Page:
THE DISASTER ARTIST
REVIEW: THE DISASTER ARTIST
Running Length: 103 minutes
Release Date: 8th December 2017
Directed by: James Franco
Cast: Dave Franco, James Franco, Seth Rogen, Alison Brie
Screenplay by: Scott Neustadter & Michael H. Weber
Cinematography: Brandon Trost
“Cheep cheep cheep cheep.”
“YOU’RE TEARING ME APART, LISA!!!”
“O hai Mark.”
Confused? Then you’ve probably never seen The Room. Written, starring, produced and directed by the enigma that is Tommy Wiseau, The Room is widely regarded as being one of the worst movies ever made. The ultimate vanity project (Wiseau self-financed the movie to the tune of $6 million, the source of which remains a mystery) The Room is only a “movie” in the sense that a “director” has filmed “actors” saying and doing things for 99 minutes. It’s utterly nonsensical and quite hypnotic in its awfulness. Needless to say that The Room was an unmitigated disaster when it was released in 2003, but this wild hubristic folly has somehow achieved cult status in the years since, and The Room now regularly sells out fan screenings worldwide.
Director James Franco steps into Wiseau’s weird boots for this adaption of Greg Sestero’s The Disaster Artist: My Life Inside The Room, The Greatest Bad Movie Ever Made. It’s not necessary (or advisable) to watch The Room in order to enjoy The Disaster Artist, but it would probably be beneficial to have a look at 10 minutes of lowlights online. Anyone unfamiliar with Wiseau will probably be wondering what the hell Franco is playing at, but quite frankly, Franco nails it.
Wiseau is easily one of the oddest individuals to ever pull on a pair of cargo pants. Looking like the bastard love child of Gene Simmons and Muammar Gaddafi dressed up as Bad-era Michael Jackson, Wiseau sounds like an Eastern European immigrant who has learned to speak English from reading a fast food menu (“I can has cheesecakes? Hahaha. Too funny”). This heroic disregard for the laws of grammar and syntax demonstrates how unsuited Wiseau is to the role of screenwriter. It also explains why The Room contains some of the worst dialogue ever committed to film.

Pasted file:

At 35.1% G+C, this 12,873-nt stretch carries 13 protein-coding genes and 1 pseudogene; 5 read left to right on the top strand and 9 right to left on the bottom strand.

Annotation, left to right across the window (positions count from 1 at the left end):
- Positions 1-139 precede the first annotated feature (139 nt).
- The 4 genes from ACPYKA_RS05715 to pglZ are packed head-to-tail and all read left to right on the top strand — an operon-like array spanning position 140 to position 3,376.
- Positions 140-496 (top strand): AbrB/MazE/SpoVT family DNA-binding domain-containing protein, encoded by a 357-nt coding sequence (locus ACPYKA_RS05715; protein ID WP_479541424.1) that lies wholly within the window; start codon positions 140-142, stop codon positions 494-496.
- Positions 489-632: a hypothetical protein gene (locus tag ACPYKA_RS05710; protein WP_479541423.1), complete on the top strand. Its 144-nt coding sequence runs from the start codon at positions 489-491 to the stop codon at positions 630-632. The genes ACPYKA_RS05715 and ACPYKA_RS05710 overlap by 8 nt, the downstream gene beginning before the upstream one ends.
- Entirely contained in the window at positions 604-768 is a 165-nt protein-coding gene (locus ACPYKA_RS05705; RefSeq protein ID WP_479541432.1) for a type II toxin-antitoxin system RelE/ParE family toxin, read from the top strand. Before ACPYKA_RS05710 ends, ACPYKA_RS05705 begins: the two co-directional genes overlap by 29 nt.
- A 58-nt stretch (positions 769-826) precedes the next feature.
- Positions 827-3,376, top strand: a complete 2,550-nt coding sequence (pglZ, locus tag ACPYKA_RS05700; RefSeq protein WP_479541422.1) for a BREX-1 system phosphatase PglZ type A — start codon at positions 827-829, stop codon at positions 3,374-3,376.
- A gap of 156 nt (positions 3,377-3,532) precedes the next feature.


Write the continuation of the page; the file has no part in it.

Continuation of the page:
Movies about bad movies are often more fun than sitting through the bad movie itself (see Living in Oblivion, Ed Wood). In this regard The Disaster Artist is every bit as entertaining as you would expect. Once the cameras start rolling on The Room things really take off. Faced with Wiseau’s unshakable self-belief and complete lack of self-awareness on a daily basis, the frustration and confusion of cast and crew is a joy to behold. The effort that Franco has put into reproducing some of The Room’s most memorable scenes is just staggering. This forensic attention to detail in replicating complete and utter rubbish is a bit like the Royal Shakespeare Company staging a performance of Made in Chelsea. Or Pink Floyd reuniting to record an album of Cheeky Girls covers.
Where the movie falls short is when the camera turns its focus on the bizarre relationship between Wiseau and Sestero (played by Franco’s brother Dave). It is improbable that anyone would willingly tie their cart to Wiseau’s crazy horse, but why Sestero remains loyal to the certifiable filmmaker in spite of every fibre of his being screaming that this will not turn out well is something The Disaster Artist fails to answer. Unfortunately, this is the movie’s primary focus. In the fakest of fake beards, Franco the Lesser is just not a strong enough actor to pull it off. The difference between Franco as Sestero the bad actor and Franco as Sestero the off-screen persona is imperceptible.
Simply pointing and laughing at Wiseau would be easy. To Franco’s credit he tempers the mockery with something approaching pathos and allows Wiseau a degree of sympathy that helps to wash away the sour taste of bullying.
The Disaster Artist is a worthwhile project. It is consistently funny and has enough sense to stop short of outright exploitation. The irony is that it will be soon forgotten while The Room will still be packing them in. It’s a weird world.
And stay for the credits.